HEASARC@SciServer User Guide
Here's an eleven minute video tutorial
Or click here to download.
Please note that HEASARC@SciServer is in beta. If you encounter any issues running code or accessing the data, please contact the HEASARC help desk. If your issue is not related to the HEASARC setup specifically, then you can email the SciServer helpdesk. Click on your username at the top right of your dashboard and select Help from the dropdown menu.
I. Getting started
Create your own account on https://www.sciserver.org/.
Then go to "SciServer -> Compute" (note: not "Compute Jobs", which is the batch). It will list your containers, and if this is the first time you've looked, there won't be any. Here's a screen shot:
Note the grid symbol on the top menu bar that allows you to get around. The Compute is the second down. The first is the Home dashboard, where you'll find your files and groups, which we'll get to later.
Click "Create container". You'll be presented with some
options. First, enter a name for your container. (This can be done
repeatedly, so don't worry too much.) Then ignore the Domain. Third is
the Compute Image your container will be based on. Select
Then further down, your User Volumes are shown (more later). Below that are the Data Volumes where you should select the HEASARC data volume. This will make our data and software areas accessible from within your container. (The "HEASARC software" volume is deprecated and will go away, as will the comput image named simply "Heasarc". These are remnants from early testing.)
When you've created it, you'll see its status in the list.
In this screen shot, it isn't already running, so there's a green arrow to start it. The red x lets you delete it. If the green arrow is instead a red square, that means it's already running, and you can stop it if you wish. Note that if you close your browser without stopping the container, it'll still be running in the same state in which you left it.
If you click on the name of the container, a new tab will open with a Jupyter interface. By default, this is the simple notebook interface, but there's an option toward the right to switch to the Jupyter Lab:
II. File systems
There are a couple of things to know about the file systems available to you within the container. By default, you'll have areas called "temporary" and "persistent", which are what they sound. The persistent area is going to have the same contents if you stop the container and go back to it later and will be visible from other containers you define. It has a limit of 10GB total.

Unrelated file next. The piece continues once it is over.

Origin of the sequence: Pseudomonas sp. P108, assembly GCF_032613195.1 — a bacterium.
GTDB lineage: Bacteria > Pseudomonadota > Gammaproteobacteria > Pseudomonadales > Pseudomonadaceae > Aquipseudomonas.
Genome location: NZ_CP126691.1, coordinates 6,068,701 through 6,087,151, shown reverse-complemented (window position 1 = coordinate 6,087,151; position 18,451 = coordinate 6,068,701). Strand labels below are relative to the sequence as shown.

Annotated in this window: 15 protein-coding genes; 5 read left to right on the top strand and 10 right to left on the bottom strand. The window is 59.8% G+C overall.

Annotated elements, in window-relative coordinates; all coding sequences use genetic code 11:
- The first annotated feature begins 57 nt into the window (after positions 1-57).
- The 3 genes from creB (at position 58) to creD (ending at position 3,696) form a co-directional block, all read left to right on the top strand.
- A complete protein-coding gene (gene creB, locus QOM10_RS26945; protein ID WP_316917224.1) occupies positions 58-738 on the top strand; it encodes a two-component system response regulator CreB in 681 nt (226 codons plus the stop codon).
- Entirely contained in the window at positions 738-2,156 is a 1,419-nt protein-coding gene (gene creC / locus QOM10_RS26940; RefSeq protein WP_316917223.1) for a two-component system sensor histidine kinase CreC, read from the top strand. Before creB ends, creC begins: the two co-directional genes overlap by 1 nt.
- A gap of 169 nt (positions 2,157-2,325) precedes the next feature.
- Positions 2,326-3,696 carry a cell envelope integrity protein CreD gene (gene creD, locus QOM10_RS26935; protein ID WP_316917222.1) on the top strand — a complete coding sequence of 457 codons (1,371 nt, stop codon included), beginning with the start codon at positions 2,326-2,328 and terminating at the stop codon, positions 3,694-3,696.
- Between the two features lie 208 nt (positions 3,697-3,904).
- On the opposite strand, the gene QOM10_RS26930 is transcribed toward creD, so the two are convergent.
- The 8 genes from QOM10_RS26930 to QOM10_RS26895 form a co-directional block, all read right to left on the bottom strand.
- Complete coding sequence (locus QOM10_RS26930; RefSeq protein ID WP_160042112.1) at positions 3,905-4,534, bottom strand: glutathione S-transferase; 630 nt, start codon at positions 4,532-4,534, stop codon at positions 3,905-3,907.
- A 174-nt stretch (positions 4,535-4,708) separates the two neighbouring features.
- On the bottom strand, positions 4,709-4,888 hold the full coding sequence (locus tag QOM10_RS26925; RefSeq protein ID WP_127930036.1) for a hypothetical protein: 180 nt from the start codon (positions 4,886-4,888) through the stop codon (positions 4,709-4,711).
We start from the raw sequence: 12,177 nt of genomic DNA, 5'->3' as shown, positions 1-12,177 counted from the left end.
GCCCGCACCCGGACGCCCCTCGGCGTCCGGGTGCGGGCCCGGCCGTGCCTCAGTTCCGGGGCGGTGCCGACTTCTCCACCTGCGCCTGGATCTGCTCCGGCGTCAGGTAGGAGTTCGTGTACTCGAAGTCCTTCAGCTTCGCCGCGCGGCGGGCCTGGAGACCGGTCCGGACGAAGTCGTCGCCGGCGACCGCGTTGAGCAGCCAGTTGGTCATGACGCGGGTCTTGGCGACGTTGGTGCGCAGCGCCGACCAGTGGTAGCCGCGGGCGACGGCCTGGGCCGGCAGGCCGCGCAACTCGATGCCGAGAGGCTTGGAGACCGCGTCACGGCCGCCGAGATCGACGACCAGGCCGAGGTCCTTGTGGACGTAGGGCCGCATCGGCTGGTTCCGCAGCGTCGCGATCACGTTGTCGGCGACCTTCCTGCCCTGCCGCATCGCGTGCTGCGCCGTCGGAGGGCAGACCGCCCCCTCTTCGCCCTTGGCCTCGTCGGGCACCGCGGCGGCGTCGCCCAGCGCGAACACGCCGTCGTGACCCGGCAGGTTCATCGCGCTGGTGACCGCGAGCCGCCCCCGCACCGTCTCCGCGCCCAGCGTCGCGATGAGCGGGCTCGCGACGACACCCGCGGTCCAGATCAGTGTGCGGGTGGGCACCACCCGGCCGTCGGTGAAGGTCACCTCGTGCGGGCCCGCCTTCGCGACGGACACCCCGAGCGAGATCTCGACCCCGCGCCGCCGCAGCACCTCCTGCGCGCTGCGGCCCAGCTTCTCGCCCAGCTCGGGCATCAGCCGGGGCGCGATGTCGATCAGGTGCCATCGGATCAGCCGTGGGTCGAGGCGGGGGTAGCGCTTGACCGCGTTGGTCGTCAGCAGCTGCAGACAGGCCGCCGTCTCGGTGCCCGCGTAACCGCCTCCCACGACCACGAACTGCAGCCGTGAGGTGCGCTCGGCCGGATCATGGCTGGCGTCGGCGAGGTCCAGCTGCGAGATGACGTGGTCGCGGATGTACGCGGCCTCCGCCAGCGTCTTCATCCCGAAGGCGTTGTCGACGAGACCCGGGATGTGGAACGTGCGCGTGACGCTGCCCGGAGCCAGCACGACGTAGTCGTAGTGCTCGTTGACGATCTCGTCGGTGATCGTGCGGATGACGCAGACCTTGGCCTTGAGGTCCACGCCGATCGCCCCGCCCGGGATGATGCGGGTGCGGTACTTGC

These will be under your HOME directory:
If you choose to define your own user volume (see below) and mount it to this container, it will also appear here, as will any that are shared with you by other users under the corresponding username:
So under Storage is where you should put your work if you want it to survive outside the containers. If you want to share stuff, you should create a user volume rather than stash it in persistent, which nobody else can see. You should also back it up yourself, see Miscellaneous below.
If you chose to mount the HEASARC data volume (when creating the container), it will be found at the same level as your Storage and Temporary areas, eg., you'll see
The FTP area will contain all of the HEASARC data holdings exactly as they are organized on our own FTP site. Our compute image also puts a link to this area at /FTP (though this link will be broken if you forget to mount the volume).
The default software installation is not on that volume but built within the compute container under
The image is non-trivial to update but will be kept up to date with major software releases. The data volume, however, also has a software area that is ours to update as needed with development software builds and extra stuff as required.
Please note that the word 'volume' is used in two different contexts: your "user volume" that you create and share yourself and the system's volumes such as the HEASARC's data volume, which you can also choose to mount. One may prefer to name the "user volumes" with the word "folder" or something to avoid confusion, because they are mounted in different places within the container.
There's also a shared user volume (see below) where we've put some example Jupyter notebooks. We hope to expand this into a large set of executable analysis threads written by us, our instrument teams, and our users who wish to share them.
III. Files, groups and sharing
In the Home dashboard is
Under Files, you can create your own "User volumes" and see what "Data volumes" are accessible (you cannot create your own). You can also browse files through this interface.
Under Groups, you can create groups. This is an example, showing the HEASARC software user group as well as others. For each group, it shows you the "Shared Files" (e.g., "user volumes"), the "Shared Data Volumes" (data volumes), and "Shared Compute Images". As you can see, the HEASARC software user group has access to several different things. The Image itself is the instance of Linux plus all the required libraries and software builds already ready to go. The headata volume is where the HEASARCs data holdings will be. (The volume called "heasoft" is deprecated and will go away; any additional software builds will be put on the same volume as the data.)
You can create your own groups, add your own shared files/volumes, and invite your collaborators to join your group. This way, you and your group can share data that are not available to anybody else.
IV. Moving files in and out
In the Jupyter Lab interface, the file navigator on the left side lets you download (right click) and upload (button on top) files.
You can also from within your Jupyter Lab shell scp from external sites that are publicly visible.
Thirdly, outside of JupyterLab, the SciServer web site has a Files tab where you can manage the contents of your user volumes. (Note that on occasion, within the container's JupyterLab session, I've found that I got a permission denied trying to remove a file that is listed as owned and writable by the "idies" user I'm running under in the container. In this case, I found I could delete it outside the container in this SciServer->Files tab. This may be because the user volume is mounted with a different set of permissions not visible within the container.)